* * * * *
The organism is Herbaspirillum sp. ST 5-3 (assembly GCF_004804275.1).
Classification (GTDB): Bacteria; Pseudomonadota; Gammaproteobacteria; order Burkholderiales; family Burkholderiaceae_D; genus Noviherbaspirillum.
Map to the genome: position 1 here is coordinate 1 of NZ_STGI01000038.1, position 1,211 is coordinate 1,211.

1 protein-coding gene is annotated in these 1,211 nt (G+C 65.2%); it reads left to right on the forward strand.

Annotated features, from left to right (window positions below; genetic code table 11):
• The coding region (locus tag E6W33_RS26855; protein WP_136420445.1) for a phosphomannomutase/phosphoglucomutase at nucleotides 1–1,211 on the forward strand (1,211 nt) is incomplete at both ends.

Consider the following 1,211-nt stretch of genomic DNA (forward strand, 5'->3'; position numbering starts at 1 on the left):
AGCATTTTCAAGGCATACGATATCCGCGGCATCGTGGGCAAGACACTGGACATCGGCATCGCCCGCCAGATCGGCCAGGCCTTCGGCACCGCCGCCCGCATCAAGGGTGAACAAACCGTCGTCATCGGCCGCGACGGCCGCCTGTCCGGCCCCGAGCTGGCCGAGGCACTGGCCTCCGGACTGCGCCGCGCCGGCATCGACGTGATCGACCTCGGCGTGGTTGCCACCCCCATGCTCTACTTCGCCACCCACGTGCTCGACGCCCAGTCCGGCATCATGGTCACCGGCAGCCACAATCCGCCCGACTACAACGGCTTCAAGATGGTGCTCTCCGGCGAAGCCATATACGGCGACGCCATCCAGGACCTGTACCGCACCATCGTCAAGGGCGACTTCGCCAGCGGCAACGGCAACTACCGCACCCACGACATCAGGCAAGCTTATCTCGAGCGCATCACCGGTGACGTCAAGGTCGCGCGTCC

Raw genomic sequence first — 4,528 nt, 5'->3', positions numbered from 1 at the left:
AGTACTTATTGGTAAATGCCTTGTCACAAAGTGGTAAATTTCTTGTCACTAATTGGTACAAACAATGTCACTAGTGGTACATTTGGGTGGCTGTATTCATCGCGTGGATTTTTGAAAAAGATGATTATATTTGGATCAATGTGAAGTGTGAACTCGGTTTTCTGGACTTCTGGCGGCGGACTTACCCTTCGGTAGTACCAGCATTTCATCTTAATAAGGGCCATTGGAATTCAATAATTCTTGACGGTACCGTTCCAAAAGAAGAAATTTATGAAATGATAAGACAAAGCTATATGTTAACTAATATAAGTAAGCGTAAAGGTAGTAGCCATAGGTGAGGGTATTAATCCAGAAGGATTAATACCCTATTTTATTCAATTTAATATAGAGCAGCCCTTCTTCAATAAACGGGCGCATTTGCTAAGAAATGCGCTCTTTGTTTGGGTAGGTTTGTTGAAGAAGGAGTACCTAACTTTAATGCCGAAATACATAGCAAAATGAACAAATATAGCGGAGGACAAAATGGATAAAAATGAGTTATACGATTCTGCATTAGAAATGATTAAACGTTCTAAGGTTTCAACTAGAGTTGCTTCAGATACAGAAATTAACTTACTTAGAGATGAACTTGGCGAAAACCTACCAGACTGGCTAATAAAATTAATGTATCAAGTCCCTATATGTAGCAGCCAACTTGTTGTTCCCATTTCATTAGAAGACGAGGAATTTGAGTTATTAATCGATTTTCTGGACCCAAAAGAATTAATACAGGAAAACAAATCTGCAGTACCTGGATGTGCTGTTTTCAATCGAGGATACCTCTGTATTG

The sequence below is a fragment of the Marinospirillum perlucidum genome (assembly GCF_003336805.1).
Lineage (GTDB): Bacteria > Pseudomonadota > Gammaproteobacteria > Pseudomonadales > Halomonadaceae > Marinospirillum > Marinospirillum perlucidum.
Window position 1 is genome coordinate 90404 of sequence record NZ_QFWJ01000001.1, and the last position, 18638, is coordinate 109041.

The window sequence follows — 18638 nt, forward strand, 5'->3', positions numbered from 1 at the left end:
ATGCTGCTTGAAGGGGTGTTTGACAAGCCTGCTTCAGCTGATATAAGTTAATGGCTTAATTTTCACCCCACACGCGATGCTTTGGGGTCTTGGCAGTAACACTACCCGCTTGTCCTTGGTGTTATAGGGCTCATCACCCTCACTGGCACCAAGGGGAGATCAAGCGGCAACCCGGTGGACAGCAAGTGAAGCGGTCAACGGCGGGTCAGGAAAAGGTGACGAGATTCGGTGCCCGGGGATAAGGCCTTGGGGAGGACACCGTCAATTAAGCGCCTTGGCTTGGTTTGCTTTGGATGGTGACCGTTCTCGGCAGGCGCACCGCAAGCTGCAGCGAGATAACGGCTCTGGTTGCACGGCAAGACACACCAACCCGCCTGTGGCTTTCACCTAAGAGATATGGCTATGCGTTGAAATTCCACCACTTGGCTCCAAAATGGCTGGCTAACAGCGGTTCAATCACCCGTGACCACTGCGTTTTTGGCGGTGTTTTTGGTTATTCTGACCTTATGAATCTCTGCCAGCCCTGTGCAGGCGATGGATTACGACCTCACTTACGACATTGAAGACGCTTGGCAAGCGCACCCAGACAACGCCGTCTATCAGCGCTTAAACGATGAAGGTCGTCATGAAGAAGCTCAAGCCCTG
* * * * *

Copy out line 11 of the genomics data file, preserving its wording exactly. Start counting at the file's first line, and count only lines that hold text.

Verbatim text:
The sequence below is a fragment of the Marinospirillum perlucidum genome (assembly GCF_003336805.1).